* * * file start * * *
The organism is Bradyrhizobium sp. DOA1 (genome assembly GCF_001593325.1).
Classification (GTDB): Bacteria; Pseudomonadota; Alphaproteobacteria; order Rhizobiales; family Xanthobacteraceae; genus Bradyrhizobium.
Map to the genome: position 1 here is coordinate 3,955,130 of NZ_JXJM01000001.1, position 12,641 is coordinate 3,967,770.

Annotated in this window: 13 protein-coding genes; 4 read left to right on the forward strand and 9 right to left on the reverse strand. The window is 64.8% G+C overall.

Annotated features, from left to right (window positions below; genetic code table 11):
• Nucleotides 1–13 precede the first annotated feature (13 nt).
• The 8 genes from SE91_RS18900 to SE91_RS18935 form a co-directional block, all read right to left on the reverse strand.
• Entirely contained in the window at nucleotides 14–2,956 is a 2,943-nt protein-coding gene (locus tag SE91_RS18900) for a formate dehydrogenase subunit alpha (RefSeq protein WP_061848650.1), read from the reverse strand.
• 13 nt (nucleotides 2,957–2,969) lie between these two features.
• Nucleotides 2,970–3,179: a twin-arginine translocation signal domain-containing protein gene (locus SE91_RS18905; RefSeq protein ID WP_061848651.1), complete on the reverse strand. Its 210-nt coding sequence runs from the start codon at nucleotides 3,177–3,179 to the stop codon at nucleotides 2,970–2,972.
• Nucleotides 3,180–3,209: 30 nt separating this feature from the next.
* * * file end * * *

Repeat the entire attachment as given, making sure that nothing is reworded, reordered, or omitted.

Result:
The organism is Bradyrhizobium sp. DOA1 (genome assembly GCF_001593325.1).
Classification (GTDB): Bacteria; Pseudomonadota; Alphaproteobacteria; order Rhizobiales; family Xanthobacteraceae; genus Bradyrhizobium.
Map to the genome: position 1 here is coordinate 3,955,130 of NZ_JXJM01000001.1, position 12,641 is coordinate 3,967,770.

Annotated in this window: 13 protein-coding genes; 4 read left to right on the forward strand and 9 right to left on the reverse strand. The window is 64.8% G+C overall.

Annotated features, from left to right (window positions below; genetic code table 11):
• Nucleotides 1–13 precede the first annotated feature (13 nt).
• The 8 genes from SE91_RS18900 to SE91_RS18935 form a co-directional block, all read right to left on the reverse strand.
• Entirely contained in the window at nucleotides 14–2,956 is a 2,943-nt protein-coding gene (locus tag SE91_RS18900) for a formate dehydrogenase subunit alpha (RefSeq protein WP_061848650.1), read from the reverse strand.
• 13 nt (nucleotides 2,957–2,969) lie between these two features.
• Nucleotides 2,970–3,179: a twin-arginine translocation signal domain-containing protein gene (locus SE91_RS18905; RefSeq protein ID WP_061848651.1), complete on the reverse strand. Its 210-nt coding sequence runs from the start codon at nucleotides 3,177–3,179 to the stop codon at nucleotides 2,970–2,972.
• Nucleotides 3,180–3,209: 30 nt separating this feature from the next.